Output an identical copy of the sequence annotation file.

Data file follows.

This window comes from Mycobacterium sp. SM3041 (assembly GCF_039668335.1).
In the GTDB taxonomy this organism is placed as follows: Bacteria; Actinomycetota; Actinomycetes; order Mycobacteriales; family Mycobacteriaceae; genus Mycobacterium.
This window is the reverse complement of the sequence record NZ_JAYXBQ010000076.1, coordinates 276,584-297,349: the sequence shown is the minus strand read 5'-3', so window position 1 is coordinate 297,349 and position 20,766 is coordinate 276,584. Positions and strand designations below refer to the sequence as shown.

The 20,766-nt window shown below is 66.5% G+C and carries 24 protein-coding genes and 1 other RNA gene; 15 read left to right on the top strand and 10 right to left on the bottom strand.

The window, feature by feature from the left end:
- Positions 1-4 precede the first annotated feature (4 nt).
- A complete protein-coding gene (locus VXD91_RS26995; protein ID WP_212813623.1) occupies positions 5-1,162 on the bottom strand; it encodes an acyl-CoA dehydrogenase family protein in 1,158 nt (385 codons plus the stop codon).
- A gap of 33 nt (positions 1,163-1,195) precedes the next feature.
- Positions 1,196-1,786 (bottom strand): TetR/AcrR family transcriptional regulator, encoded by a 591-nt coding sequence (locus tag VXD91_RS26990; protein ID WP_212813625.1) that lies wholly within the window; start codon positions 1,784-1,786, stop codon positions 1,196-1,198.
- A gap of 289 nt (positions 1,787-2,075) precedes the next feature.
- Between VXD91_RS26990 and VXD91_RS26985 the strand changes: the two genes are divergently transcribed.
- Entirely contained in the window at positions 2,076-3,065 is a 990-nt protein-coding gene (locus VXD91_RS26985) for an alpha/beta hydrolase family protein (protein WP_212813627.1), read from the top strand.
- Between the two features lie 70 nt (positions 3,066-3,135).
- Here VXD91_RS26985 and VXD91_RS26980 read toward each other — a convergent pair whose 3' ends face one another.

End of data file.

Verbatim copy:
This window comes from Mycobacterium sp. SM3041 (assembly GCF_039668335.1).
In the GTDB taxonomy this organism is placed as follows: Bacteria; Actinomycetota; Actinomycetes; order Mycobacteriales; family Mycobacteriaceae; genus Mycobacterium.
This window is the reverse complement of the sequence record NZ_JAYXBQ010000076.1, coordinates 276,584-297,349: the sequence shown is the minus strand read 5'-3', so window position 1 is coordinate 297,349 and position 20,766 is coordinate 276,584. Positions and strand designations below refer to the sequence as shown.

The 20,766-nt window shown below is 66.5% G+C and carries 24 protein-coding genes and 1 other RNA gene; 15 read left to right on the top strand and 10 right to left on the bottom strand.

The window, feature by feature from the left end:
- Positions 1-4 precede the first annotated feature (4 nt).
- A complete protein-coding gene (locus VXD91_RS26995; protein ID WP_212813623.1) occupies positions 5-1,162 on the bottom strand; it encodes an acyl-CoA dehydrogenase family protein in 1,158 nt (385 codons plus the stop codon).
- A gap of 33 nt (positions 1,163-1,195) precedes the next feature.
- Positions 1,196-1,786 (bottom strand): TetR/AcrR family transcriptional regulator, encoded by a 591-nt coding sequence (locus tag VXD91_RS26990; protein ID WP_212813625.1) that lies wholly within the window; start codon positions 1,784-1,786, stop codon positions 1,196-1,198.
- A gap of 289 nt (positions 1,787-2,075) precedes the next feature.
- Between VXD91_RS26990 and VXD91_RS26985 the strand changes: the two genes are divergently transcribed.
- Entirely contained in the window at positions 2,076-3,065 is a 990-nt protein-coding gene (locus VXD91_RS26985) for an alpha/beta hydrolase family protein (protein WP_212813627.1), read from the top strand.
- Between the two features lie 70 nt (positions 3,066-3,135).
- Here VXD91_RS26985 and VXD91_RS26980 read toward each other — a convergent pair whose 3' ends face one another.